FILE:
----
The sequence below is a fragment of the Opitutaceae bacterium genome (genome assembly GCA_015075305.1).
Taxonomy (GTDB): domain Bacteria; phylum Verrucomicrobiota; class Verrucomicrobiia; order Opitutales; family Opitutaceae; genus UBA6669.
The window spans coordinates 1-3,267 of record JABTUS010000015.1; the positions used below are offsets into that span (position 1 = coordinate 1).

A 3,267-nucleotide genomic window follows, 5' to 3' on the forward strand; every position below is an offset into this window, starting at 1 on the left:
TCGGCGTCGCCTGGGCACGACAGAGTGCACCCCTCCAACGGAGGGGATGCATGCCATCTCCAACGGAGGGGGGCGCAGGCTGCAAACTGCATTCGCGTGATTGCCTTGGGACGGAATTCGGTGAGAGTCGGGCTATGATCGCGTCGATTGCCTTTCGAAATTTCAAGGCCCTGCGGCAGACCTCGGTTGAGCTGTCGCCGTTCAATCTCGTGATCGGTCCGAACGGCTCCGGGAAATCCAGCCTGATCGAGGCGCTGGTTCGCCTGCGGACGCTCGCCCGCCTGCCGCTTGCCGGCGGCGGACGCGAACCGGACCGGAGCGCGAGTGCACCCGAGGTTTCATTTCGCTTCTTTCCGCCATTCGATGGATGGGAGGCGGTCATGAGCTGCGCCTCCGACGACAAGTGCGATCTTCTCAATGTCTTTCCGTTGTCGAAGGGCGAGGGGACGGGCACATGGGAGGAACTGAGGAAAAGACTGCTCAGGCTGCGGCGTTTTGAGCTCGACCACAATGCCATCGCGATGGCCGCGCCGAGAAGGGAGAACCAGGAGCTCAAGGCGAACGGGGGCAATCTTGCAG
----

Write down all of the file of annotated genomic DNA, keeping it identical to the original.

The sequence below is a fragment of the Opitutaceae bacterium genome (genome assembly GCA_015075305.1).
Taxonomy (GTDB): domain Bacteria; phylum Verrucomicrobiota; class Verrucomicrobiia; order Opitutales; family Opitutaceae; genus UBA6669.
The window spans coordinates 1-3,267 of record JABTUS010000015.1; the positions used below are offsets into that span (position 1 = coordinate 1).

A 3,267-nucleotide genomic window follows, 5' to 3' on the forward strand; every position below is an offset into this window, starting at 1 on the left:
TCGGCGTCGCCTGGGCACGACAGAGTGCACCCCTCCAACGGAGGGGATGCATGCCATCTCCAACGGAGGGGGGCGCAGGCTGCAAACTGCATTCGCGTGATTGCCTTGGGACGGAATTCGGTGAGAGTCGGGCTATGATCGCGTCGATTGCCTTTCGAAATTTCAAGGCCCTGCGGCAGACCTCGGTTGAGCTGTCGCCGTTCAATCTCGTGATCGGTCCGAACGGCTCCGGGAAATCCAGCCTGATCGAGGCGCTGGTTCGCCTGCGGACGCTCGCCCGCCTGCCGCTTGCCGGCGGCGGACGCGAACCGGACCGGAGCGCGAGTGCACCCGAGGTTTCATTTCGCTTCTTTCCGCCATTCGATGGATGGGAGGCGGTCATGAGCTGCGCCTCCGACGACAAGTGCGATCTTCTCAATGTCTTTCCGTTGTCGAAGGGCGAGGGGACGGGCACATGGGAGGAACTGAGGAAAAGACTGCTCAGGCTGCGGCGTTTTGAGCTCGACCACAATGCCATCGCGATGGCCGCGCCGAGAAGGGAGAACCAGGAGCTCAAGGCGAACGGGGGCAATCTTGCAG